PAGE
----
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10/07/06 11:43 PM ET

Yankees to begin sorting out future

Postseason now over, Cashman, club to contemplate moves

DETROIT -- With another disappointing October cut short in the Division Series, the Yankees' winter program will start earlier than expected for a second consecutive year.

There are several question marks heading into the offseason, beginning with the status of Alex Rodriguez, who posted another ugly postseason in pinstripes with a 1-for-14 performance.

A-Rod, who has four years remaining on his contract and a full no-trade clause, holds the power to decide where -- or if -- he will go, but there has been a lot of speculation that the Angels would love to acquire the reigning American League MVP, and that Rodriguez might accept a trade to the West Coast.

Following the Yankees' loss on Saturday, A-Rod stated several times that he would like to stay in New York -- as long as the Yankees want him.

"My commitment is 100 percent unconditional. I want to be a Yankee," Rodriguez said. "I don't want to go anywhere. I can't be more clear. I hope they don't trade me because I don't want to go anywhere.

"I want to finish my career in New York," he continued. "I hope the fans in New York and [Brian] Cashman and the Boss [George Steinbrenner] don't want me to go anywhere because I'm committed to make this thing work."

"He didn't perform this series, but there's a lot of other people who let us down at the same time," Cashman said. "I would like to change that thought process, where you give up on someone. I'm not giving up on anybody. If they've got New York on their chest, I'm not giving up on them."

Rodriguez stressed that he hasn't thought about leaving New York, though he said that at times, it appears that the media might be looking to drive him out of town.

"I don't want to leave here. I know I'm part of the solution," he said. "I'll just come back and work harder and be part of a champion. I know I can do that."

As for the no-trade clause, Rodriguez indicated that he would waive it if the Yankees were "dying to get me out of here."

"I hope not. I'm 100 percent committed to being a Yankee," he said. "That's the only place I want to play.

"I've never run from problems," he added. "I don't want to go anywhere. I think when we do win, it's going to be that much more gratifying. I'm committed to come back and have a monster year next year and help this team win a world championship."

Despite leading the Yankees to four World Series titles in his first five years as manager, Joe Torre could be on the hot seat as well. New York has lost 10 of its last 13 postseason games, including a pair of first-round knockouts in the past two Octobers.

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When asked about the possibility of the 2007 Yankees not including either Rodriguez or Torre, Cashman dismissed the idea.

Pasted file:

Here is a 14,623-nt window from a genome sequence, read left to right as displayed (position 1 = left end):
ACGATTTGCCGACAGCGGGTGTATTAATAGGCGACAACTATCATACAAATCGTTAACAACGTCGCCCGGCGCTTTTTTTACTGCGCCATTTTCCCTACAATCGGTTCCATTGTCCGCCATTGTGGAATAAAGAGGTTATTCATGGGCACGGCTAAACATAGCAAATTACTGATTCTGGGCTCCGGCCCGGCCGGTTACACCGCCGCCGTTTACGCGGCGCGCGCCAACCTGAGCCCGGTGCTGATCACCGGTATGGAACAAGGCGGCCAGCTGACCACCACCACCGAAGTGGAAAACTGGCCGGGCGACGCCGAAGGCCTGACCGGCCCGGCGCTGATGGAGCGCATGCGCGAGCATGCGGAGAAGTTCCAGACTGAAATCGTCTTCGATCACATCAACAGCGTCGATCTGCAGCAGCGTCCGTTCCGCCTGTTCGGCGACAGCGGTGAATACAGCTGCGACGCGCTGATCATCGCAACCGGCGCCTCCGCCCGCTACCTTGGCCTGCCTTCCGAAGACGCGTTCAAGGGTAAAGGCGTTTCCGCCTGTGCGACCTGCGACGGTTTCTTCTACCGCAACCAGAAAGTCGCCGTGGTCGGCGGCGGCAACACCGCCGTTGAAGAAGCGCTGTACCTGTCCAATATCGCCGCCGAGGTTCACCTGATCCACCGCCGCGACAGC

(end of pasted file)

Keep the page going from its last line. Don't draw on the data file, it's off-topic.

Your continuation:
"Why wouldn't they be coming back," Cashman said. "That's not something that I'm even thinking about."

Torre has one year and more than $6 million remaining on his contract, and the buzz is that the manager may take the fall for his team's postseason struggles. Two former managers with strong Yankees ties -- Lou Piniella and Joe Girardi -- could be in line to replace Torre if he is dismissed.

Several players said they would be surprised to see anyone other than Torre managing the club next season. In fact, some believe that Torre did his finest managerial job this season, guiding the Yankees to the playoffs despite injuries to Hideki Matsui and Gary Sheffield.

"That's pretty drastic," Johnny Damon said of a potential Torre dismissal. "Joe has been awesome. You never know what's going to happen, but I think Joe should be safe. For all he's done and had to put up with, he's been incredible."

The Yankees hold 2007 options on Gary Sheffield ($13 million) and Mike Mussina ($17 million), though neither is likely to be picked up.

Sheffield's run in the Bronx appears to be over, as Bobby Abreu is set to earn $15 million next year as the starting right fielder. Sheffield, who did not speak with reporters after the loss on Saturday, will draw interest from several teams if he hits the free agent market.

As for Mussina, he has made it clear that he would like to return to the Yankees for a seventh season and beyond. Having just completed his six-year, $88.5 million contract, Mussina will probably look for a two-year deal in the $20-24 million range.

As he prepared for the flight back to New York, he said he had considered the fact that he may have taken off his Yankees uniform for the final time.

"I thought about it when I got up today. We'll see. I certainly hope it wasn't [the last time]," Mussina said. "I don't think it's any secret I want to stay, we just have to see what we can work out."

The Yankees can also opt out of the final year of Jaret Wright's contract, which calls for him to make $7 million, by paying the right-hander $4 million.

Among the other free agents are Ron Villone, Miguel Cairo, Cory Lidle, Octavio Dotel and Bernie Williams.

Williams, who came back this season on a one-year, $1.5 million contract, said he hasn't decided whether to play in 2007 or to hang up his spikes. If he retires, it will mark the end of a 16-year career with the Yankees.

"I don't know what's going to happen," Williams said. "I'm going to enjoy my offseason and make a decision at some point."

Cashman said he hadn't considered any of these moves yet, but he will begin to contemplate his organization's future in the coming days and weeks.

"I wasn't prepared to think about wintertime," Cashman said. "I was expecting to play in New York tomorrow with Wang pitching and us closing it out. I've got no thoughts about the future. I'm stunned about the present and I'm sorry it happened."

Mark Feinsand is a reporter for MLB.com. This story was not subject to the approval of Major League Baseball or its clubs.